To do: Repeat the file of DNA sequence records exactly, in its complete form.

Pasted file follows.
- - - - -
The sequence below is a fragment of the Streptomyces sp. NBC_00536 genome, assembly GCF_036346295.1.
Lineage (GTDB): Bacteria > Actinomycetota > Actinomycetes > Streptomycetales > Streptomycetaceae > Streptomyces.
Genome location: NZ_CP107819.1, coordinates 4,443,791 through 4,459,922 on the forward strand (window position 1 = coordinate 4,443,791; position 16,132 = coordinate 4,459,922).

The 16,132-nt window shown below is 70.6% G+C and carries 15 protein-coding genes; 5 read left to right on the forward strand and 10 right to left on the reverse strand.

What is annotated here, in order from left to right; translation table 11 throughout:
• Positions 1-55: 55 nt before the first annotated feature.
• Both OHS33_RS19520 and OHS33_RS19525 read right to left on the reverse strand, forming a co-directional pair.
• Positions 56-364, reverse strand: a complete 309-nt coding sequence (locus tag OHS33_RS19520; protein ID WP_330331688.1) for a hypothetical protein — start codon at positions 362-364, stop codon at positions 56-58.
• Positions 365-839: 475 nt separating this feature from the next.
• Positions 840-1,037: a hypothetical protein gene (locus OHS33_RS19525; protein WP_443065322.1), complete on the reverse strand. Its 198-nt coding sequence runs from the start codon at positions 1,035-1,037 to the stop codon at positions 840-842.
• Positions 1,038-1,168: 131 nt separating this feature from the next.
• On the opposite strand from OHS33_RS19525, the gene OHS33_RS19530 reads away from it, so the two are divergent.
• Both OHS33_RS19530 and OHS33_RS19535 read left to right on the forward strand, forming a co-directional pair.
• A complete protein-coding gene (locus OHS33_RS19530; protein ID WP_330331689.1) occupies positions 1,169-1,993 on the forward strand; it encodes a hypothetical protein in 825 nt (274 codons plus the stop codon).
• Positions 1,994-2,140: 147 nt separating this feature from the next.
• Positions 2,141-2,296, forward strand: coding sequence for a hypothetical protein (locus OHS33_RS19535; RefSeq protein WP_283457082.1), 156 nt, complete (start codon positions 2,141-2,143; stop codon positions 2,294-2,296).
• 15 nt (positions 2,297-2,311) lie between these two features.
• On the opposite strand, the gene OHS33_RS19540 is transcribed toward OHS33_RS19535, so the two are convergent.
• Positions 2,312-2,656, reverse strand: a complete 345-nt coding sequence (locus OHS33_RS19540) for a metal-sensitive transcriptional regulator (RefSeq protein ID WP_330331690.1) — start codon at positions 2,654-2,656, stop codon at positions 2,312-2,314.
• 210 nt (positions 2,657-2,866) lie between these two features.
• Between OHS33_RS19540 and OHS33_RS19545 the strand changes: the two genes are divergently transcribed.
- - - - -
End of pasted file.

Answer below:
The sequence below is a fragment of the Streptomyces sp. NBC_00536 genome, assembly GCF_036346295.1.
Lineage (GTDB): Bacteria > Actinomycetota > Actinomycetes > Streptomycetales > Streptomycetaceae > Streptomyces.
Genome location: NZ_CP107819.1, coordinates 4,443,791 through 4,459,922 on the forward strand (window position 1 = coordinate 4,443,791; position 16,132 = coordinate 4,459,922).

The 16,132-nt window shown below is 70.6% G+C and carries 15 protein-coding genes; 5 read left to right on the forward strand and 10 right to left on the reverse strand.

What is annotated here, in order from left to right; translation table 11 throughout:
• Positions 1-55: 55 nt before the first annotated feature.
• Both OHS33_RS19520 and OHS33_RS19525 read right to left on the reverse strand, forming a co-directional pair.
• Positions 56-364, reverse strand: a complete 309-nt coding sequence (locus tag OHS33_RS19520; protein ID WP_330331688.1) for a hypothetical protein — start codon at positions 362-364, stop codon at positions 56-58.
• Positions 365-839: 475 nt separating this feature from the next.
• Positions 840-1,037: a hypothetical protein gene (locus OHS33_RS19525; protein WP_443065322.1), complete on the reverse strand. Its 198-nt coding sequence runs from the start codon at positions 1,035-1,037 to the stop codon at positions 840-842.
• Positions 1,038-1,168: 131 nt separating this feature from the next.
• On the opposite strand from OHS33_RS19525, the gene OHS33_RS19530 reads away from it, so the two are divergent.
• Both OHS33_RS19530 and OHS33_RS19535 read left to right on the forward strand, forming a co-directional pair.
• A complete protein-coding gene (locus OHS33_RS19530; protein ID WP_330331689.1) occupies positions 1,169-1,993 on the forward strand; it encodes a hypothetical protein in 825 nt (274 codons plus the stop codon).
• Positions 1,994-2,140: 147 nt separating this feature from the next.
• Positions 2,141-2,296, forward strand: coding sequence for a hypothetical protein (locus OHS33_RS19535; RefSeq protein WP_283457082.1), 156 nt, complete (start codon positions 2,141-2,143; stop codon positions 2,294-2,296).
• 15 nt (positions 2,297-2,311) lie between these two features.
• On the opposite strand, the gene OHS33_RS19540 is transcribed toward OHS33_RS19535, so the two are convergent.
• Positions 2,312-2,656, reverse strand: a complete 345-nt coding sequence (locus OHS33_RS19540) for a metal-sensitive transcriptional regulator (RefSeq protein ID WP_330331690.1) — start codon at positions 2,654-2,656, stop codon at positions 2,312-2,314.
• 210 nt (positions 2,657-2,866) lie between these two features.
• Between OHS33_RS19540 and OHS33_RS19545 the strand changes: the two genes are divergently transcribed.